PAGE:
(650g) Novel Statechart and Control Theory Based Approaches for Gene Network Modeling

Bleris, L., The University of Texas at Dallas
Shin, Y., University of Texas at Dallas
Nourani, M., University of Texas at Dallas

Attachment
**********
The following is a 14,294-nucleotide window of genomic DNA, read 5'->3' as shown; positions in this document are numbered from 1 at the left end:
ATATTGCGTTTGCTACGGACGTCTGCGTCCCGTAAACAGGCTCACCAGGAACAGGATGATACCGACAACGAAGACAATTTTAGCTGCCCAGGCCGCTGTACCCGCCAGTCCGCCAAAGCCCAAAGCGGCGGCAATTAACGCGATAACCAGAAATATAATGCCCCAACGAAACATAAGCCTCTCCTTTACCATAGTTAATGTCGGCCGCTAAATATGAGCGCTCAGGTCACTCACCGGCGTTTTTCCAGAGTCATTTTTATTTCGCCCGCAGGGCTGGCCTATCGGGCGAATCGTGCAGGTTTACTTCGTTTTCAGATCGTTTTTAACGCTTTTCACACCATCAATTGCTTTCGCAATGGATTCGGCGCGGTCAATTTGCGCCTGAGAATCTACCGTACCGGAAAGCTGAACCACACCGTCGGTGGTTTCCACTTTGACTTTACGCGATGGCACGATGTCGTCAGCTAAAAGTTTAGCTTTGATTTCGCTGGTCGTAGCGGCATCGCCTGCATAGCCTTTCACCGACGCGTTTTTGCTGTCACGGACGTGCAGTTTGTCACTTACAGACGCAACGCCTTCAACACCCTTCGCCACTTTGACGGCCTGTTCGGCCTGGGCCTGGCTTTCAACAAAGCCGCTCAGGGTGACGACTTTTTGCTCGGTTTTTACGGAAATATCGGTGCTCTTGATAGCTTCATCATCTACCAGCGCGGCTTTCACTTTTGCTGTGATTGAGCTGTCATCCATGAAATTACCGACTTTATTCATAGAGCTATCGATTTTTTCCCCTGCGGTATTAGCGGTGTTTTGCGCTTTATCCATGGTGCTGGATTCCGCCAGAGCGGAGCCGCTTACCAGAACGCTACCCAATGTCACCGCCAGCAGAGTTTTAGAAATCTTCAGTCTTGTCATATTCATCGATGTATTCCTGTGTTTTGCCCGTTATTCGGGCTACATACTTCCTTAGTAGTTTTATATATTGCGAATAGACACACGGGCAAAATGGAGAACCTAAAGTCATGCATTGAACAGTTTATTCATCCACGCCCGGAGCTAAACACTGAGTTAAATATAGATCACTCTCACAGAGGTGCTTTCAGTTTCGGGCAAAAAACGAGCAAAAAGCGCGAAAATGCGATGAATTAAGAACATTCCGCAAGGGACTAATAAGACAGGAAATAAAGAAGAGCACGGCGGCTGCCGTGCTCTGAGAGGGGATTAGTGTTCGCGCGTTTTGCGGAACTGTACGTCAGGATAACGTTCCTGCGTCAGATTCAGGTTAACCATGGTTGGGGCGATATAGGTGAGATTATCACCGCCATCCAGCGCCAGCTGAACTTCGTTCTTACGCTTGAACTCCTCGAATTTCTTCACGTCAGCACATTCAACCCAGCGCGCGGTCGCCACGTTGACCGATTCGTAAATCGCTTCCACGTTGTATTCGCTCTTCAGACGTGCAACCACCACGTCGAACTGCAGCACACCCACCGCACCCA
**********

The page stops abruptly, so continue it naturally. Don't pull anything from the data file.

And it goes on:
Systems biology is an interdisciplinary field that aims at understanding complex interactions in cells, via the use of a wide spectrum of theoretical and experimental techniques [1]. One of the main thrusts of systems biology is the study of gene networks [2], via top-down and bottom-up approaches [3]. A top-down approach aims at unraveling the complexity of network dynamics without or with little prior knowledge of the network components and the relationships among them [4]. On the other hand, in a bottom-up approach, the dynamics are modeled using selected components and small-scale topologies [5]. The bottom-up approach is closely related to synthetic biology, which focuses on constructing novel, artificial biological networks from modular components. The behavior of gene networks is inherently stochastic [6,7] which renders any modeling effort nontrivial. Furthermore, as the size of a network increases, it becomes prohibitively difficult to predict its dynamic behavior. Another characteristic feature is the existence of nonlinearities in biological networks, which further complicates any modeling approach. Towards analyzing the dynamic behavior of gene networks, a range of mathematical and computational modeling methods have been developed, including Boolean networks, Petri nets, neural networks, ordinary differential equations, and stochastic simulation algorithms [8-9]. These approaches can be further organized into two larger categories: logical and continuous models. In this work, we demonstrate that well-established engineering methods such as statecharts and linear control theory tools can be utilized to model and analyze the dynamics of gene networks [10,11]. Sequential logic-based models are often represented as finite state machines and state diagrams. Nevertheless, these methods are less efficient for large and complex systems, because determining and managing the states and transitions among them can be overwhelming, due to their flat, unstratified structure. We provide a solution to this issue using statecharts. Furthermore, we show that linear control theory, and in particular transfer function (frequency domain) and linear state-space (time domain) methods, can be extremely useful for systems and synthetic biologists towards unraveling the dynamic properties of gene networks. We provide examples of the application of statecharts and linear control theory for the analysis of gene networks and we compare out results to published experimental systems. We illustrate that the use of linear state-space approach enables us to utilize a spectrum of tools available (e.g. Kalman filter) for optimal/robust estimation/control for gene network modeling.


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